Cincinnati—The University of Cincinnati (UC) College of Medicine has recruited George Atweh, MD, to lead the department of internal medicine’s division of hematology/oncology and serve as Koch Chair and professor of hematology/oncology.
Atweh will also serve as director of the adult cancer program located in the UC Barrett Cancer Institute at University Hospital, a position that College of Medicine Dean David Stern, MD, has filled since 2006 while a national search for a permanent replacement was conducted. Stern will continue his role as dean and vice president for health affairs at UC.
Atweh’s appointment became effective March 1, 2009.
The UC Barrett Cancer Institute is part of the Cincinnati Cancer Consortium (formerly the joint cancer program), a collaborative initiative involving the UC College of Medicine, Cincinnati Children’s Hospital Medical Center and University Hospital. It brings together interdisciplinary research teams of scientists and health professionals to research and develop new cures, while providing a continuum of care for children, adults and families with cancer.
“Recruiting Dr. Atweh to Cincinnati is a major step forward for the Cincinnati Cancer Consortium and its goal of coordinating advanced cancer care and research in the Greater Cincinnati area,” says Stern. “Dr. Atweh is an outstanding investigator, clinician and leader. We are proud to have him join our team.”
“Dr. Atweh is a proven leader and exemplary clinician-scientist who has the experience necessary to build a world-class hematology/oncology clinical team and create a better, more personalized care experience for our patients,” adds Bradley Britigan, MD, chair of UC’s internal medicine department.
Prior to joining UC, Atweh served in numerous leadership roles at Mt. Sinai Medical Center, including hematology/oncology division chief, interim director of theTisch Cancer Institute, associate director of the General Clinical Research Center, chair of the appointments and promotions committee and medical director of the cancer clinical trials office.
He completed his medical degree, internship and residency at the American University of Beirut and a hematology/oncology fellowship at Duke University Medical Center. He then did a post-doctoral research fellowship at the Yale University School of Medicine.
An established clinician-scientist, Atweh has published more than 65 scientific manuscripts and holds a U.S. patent for globin gene expression vectors, a discovery that has enabled scientists to pursue novel treatments for blood diseases such as sickle cell.
Atweh says his first priority is to build a more robust hematology/oncology division. His long-term goal is to recruit up to 25 new faculty members who will form multidisciplinary disease-based teams that serve as the foundations of several centers of excellence such as prostate, lung, breast, colorectal and brain cancer.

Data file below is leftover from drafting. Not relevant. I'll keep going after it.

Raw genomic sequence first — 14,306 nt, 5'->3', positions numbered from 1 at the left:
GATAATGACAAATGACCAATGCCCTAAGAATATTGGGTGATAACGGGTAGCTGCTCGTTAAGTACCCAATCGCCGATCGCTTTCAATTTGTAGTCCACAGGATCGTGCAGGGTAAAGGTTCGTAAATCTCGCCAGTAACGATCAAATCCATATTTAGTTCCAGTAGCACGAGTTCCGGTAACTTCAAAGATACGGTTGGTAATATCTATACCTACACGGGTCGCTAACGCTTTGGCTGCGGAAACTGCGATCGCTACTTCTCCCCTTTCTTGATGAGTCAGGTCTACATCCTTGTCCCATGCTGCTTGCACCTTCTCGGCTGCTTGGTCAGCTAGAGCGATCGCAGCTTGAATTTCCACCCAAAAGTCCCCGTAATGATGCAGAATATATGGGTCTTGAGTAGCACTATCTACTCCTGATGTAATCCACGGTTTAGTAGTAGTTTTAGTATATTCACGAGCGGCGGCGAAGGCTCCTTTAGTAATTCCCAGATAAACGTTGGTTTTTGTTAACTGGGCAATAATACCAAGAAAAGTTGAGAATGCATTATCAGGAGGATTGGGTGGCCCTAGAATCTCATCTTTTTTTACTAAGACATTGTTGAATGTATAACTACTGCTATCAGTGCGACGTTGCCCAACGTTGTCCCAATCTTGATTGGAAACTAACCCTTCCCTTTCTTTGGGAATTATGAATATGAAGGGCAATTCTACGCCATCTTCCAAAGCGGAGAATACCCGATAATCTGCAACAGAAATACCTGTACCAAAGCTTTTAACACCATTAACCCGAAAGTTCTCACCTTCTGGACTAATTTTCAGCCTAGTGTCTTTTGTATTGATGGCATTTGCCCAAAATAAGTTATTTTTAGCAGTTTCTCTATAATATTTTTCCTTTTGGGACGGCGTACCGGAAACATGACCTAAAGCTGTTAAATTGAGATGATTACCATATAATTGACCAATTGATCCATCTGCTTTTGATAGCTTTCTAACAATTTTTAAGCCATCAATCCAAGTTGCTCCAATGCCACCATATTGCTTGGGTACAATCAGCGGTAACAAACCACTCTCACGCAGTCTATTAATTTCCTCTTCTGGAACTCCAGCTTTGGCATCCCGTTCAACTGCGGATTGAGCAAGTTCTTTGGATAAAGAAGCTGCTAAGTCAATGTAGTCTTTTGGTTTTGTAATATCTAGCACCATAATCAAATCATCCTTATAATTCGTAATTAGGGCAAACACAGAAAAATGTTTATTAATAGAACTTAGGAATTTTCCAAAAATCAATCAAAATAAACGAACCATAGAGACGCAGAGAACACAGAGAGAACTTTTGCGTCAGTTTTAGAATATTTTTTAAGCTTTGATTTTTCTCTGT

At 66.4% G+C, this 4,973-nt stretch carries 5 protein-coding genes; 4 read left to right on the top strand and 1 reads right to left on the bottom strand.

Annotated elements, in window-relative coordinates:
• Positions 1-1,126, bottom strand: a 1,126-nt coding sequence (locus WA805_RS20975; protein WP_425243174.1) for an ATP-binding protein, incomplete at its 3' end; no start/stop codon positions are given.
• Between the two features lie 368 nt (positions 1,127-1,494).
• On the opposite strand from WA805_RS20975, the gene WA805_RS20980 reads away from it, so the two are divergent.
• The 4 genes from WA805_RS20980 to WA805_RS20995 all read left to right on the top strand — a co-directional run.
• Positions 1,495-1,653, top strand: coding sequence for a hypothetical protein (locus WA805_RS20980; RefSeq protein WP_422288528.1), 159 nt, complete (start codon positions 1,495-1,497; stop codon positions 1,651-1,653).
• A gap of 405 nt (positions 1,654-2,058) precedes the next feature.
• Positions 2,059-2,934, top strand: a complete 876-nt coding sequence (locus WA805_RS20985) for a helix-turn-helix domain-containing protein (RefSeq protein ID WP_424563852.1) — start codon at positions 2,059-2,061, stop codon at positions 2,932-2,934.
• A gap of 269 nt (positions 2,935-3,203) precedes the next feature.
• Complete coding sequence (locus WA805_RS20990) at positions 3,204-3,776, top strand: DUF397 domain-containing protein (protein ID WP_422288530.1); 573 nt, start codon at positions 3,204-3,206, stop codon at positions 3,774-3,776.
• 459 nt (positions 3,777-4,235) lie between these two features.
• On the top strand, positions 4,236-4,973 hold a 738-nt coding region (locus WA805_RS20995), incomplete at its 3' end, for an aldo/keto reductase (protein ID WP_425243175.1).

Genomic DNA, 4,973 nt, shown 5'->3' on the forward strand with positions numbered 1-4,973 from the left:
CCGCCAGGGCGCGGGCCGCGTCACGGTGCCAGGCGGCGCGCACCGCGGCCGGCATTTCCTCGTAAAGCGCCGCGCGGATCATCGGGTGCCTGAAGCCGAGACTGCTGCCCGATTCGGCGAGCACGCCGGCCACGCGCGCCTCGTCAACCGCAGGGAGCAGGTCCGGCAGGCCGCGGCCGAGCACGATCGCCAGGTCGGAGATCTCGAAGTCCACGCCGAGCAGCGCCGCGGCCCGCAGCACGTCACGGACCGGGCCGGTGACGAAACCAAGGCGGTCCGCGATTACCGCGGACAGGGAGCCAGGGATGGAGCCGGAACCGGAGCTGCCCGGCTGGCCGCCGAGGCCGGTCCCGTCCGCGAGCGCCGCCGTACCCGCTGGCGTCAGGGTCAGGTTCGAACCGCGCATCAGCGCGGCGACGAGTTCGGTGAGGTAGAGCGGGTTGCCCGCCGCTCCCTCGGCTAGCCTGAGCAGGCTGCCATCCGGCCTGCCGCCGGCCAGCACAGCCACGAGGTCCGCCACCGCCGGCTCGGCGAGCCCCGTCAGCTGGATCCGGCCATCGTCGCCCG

“To deliver the best possible care to patients in Greater Cincinnati, we must build a more robust team of clinicians and scientists who will work every day to deliver cutting-edge care and advance the field through new and innovative research,” says Atweh. “I’m also excited about the prospect of working with Cincinnati Children’s and University Hospital through the Cincinnati Cancer Consortium to develop a systematic way of bridging care for our childhood cancer survivors as well.”
Atweh would also like to build stronger relationships with community cancer practices to allow more patients access to innovative treatments and research protocols that are not available outside of an academic medical center.
“We achieved a true balance between real partnership and healthy competition with community physicians during my tenure in New York, and I believe the same model can be successful here in Cincinnati,” he says. “What’s most important is that we work together to provide the best possible cancer care to the community in the Cincinnati metropolitan region.”
Atweh specializes in the treatment of sickle cell and blood cancers. His research focuses on the molecular basis of human blood diseases, including currently funded research projects investigating the molecular basis of human acute leukemia, the regulation of different members of the human globin gene family in health and in disease, and the development of new targeted therapies for leukemia and prostate cancer.
He is expected to begin seeing patients at the Barrett Cancer Institute and other UC Physicians practices sites in late 2009; however, his initial time at UC will be dedicated to building the hematology/oncology clinical practice.
‘We are thrilled to welcome Dr. Atweh to the UC Barrett Cancer Institute,” adds Lee Ann Liska, chief executive office of University Hospital. “His appointment will solidify the faculty group that provides care to our patients, energize our hardworking staff and encourage new patients to visit University Hospital campus for their adult cancer care."
Atweh will reside in Cincinnati with his wife, Josee, and three children.